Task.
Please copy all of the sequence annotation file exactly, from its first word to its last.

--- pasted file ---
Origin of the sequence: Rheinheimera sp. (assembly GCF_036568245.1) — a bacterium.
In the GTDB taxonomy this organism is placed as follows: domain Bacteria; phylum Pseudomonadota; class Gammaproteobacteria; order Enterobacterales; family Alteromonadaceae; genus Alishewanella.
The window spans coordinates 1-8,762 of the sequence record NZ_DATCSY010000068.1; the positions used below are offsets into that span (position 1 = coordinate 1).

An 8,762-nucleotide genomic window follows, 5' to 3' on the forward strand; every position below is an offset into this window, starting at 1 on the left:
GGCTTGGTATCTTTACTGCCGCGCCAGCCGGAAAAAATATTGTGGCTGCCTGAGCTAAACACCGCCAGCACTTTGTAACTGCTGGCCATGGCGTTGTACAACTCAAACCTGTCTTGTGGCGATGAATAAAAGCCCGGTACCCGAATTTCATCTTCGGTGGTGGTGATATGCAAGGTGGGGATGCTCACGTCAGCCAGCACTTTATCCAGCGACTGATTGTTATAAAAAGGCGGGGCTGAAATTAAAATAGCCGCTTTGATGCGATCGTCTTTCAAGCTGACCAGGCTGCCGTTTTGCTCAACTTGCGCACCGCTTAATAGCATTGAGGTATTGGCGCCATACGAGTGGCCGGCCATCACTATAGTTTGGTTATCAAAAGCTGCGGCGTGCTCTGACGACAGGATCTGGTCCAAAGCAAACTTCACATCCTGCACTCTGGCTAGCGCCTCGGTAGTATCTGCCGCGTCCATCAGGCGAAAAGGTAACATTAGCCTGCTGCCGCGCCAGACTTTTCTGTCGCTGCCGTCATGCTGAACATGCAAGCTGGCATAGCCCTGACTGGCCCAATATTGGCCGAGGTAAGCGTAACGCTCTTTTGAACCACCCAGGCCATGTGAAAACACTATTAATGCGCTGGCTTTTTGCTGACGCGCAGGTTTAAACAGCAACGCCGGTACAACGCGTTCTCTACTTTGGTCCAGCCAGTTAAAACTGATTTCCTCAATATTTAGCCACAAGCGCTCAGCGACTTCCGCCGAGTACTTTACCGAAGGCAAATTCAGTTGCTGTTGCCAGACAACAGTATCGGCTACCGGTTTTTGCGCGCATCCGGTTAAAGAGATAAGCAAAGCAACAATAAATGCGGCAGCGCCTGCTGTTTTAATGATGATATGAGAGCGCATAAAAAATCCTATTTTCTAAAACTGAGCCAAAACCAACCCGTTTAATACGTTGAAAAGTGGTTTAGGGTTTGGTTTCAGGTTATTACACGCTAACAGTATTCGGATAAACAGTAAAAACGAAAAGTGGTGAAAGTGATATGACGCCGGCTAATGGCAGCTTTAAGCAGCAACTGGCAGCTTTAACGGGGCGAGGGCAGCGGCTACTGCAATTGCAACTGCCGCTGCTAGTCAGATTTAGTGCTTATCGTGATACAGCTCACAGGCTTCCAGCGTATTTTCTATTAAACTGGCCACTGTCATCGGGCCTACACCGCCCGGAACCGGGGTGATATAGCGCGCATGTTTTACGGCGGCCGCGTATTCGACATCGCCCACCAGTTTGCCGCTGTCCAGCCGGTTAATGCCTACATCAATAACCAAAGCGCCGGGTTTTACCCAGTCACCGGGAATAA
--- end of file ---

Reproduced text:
Origin of the sequence: Rheinheimera sp. (assembly GCF_036568245.1) — a bacterium.
In the GTDB taxonomy this organism is placed as follows: domain Bacteria; phylum Pseudomonadota; class Gammaproteobacteria; order Enterobacterales; family Alteromonadaceae; genus Alishewanella.
The window spans coordinates 1-8,762 of the sequence record NZ_DATCSY010000068.1; the positions used below are offsets into that span (position 1 = coordinate 1).

An 8,762-nucleotide genomic window follows, 5' to 3' on the forward strand; every position below is an offset into this window, starting at 1 on the left:
GGCTTGGTATCTTTACTGCCGCGCCAGCCGGAAAAAATATTGTGGCTGCCTGAGCTAAACACCGCCAGCACTTTGTAACTGCTGGCCATGGCGTTGTACAACTCAAACCTGTCTTGTGGCGATGAATAAAAGCCCGGTACCCGAATTTCATCTTCGGTGGTGGTGATATGCAAGGTGGGGATGCTCACGTCAGCCAGCACTTTATCCAGCGACTGATTGTTATAAAAAGGCGGGGCTGAAATTAAAATAGCCGCTTTGATGCGATCGTCTTTCAAGCTGACCAGGCTGCCGTTTTGCTCAACTTGCGCACCGCTTAATAGCATTGAGGTATTGGCGCCATACGAGTGGCCGGCCATCACTATAGTTTGGTTATCAAAAGCTGCGGCGTGCTCTGACGACAGGATCTGGTCCAAAGCAAACTTCACATCCTGCACTCTGGCTAGCGCCTCGGTAGTATCTGCCGCGTCCATCAGGCGAAAAGGTAACATTAGCCTGCTGCCGCGCCAGACTTTTCTGTCGCTGCCGTCATGCTGAACATGCAAGCTGGCATAGCCCTGACTGGCCCAATATTGGCCGAGGTAAGCGTAACGCTCTTTTGAACCACCCAGGCCATGTGAAAACACTATTAATGCGCTGGCTTTTTGCTGACGCGCAGGTTTAAACAGCAACGCCGGTACAACGCGTTCTCTACTTTGGTCCAGCCAGTTAAAACTGATTTCCTCAATATTTAGCCACAAGCGCTCAGCGACTTCCGCCGAGTACTTTACCGAAGGCAAATTCAGTTGCTGTTGCCAGACAACAGTATCGGCTACCGGTTTTTGCGCGCATCCGGTTAAAGAGATAAGCAAAGCAACAATAAATGCGGCAGCGCCTGCTGTTTTAATGATGATATGAGAGCGCATAAAAAATCCTATTTTCTAAAACTGAGCCAAAACCAACCCGTTTAATACGTTGAAAAGTGGTTTAGGGTTTGGTTTCAGGTTATTACACGCTAACAGTATTCGGATAAACAGTAAAAACGAAAAGTGGTGAAAGTGATATGACGCCGGCTAATGGCAGCTTTAAGCAGCAACTGGCAGCTTTAACGGGGCGAGGGCAGCGGCTACTGCAATTGCAACTGCCGCTGCTAGTCAGATTTAGTGCTTATCGTGATACAGCTCACAGGCTTCCAGCGTATTTTCTATTAAACTGGCCACTGTCATCGGGCCTACACCGCCCGGAACCGGGGTGATATAGCGCGCATGTTTTACGGCGGCCGCGTATTCGACATCGCCCACCAGTTTGCCGCTGTCCAGCCGGTTAATGCCTACATCAATAACCAAAGCGCCGGGTTTTACCCAGTCACCGGGAATAA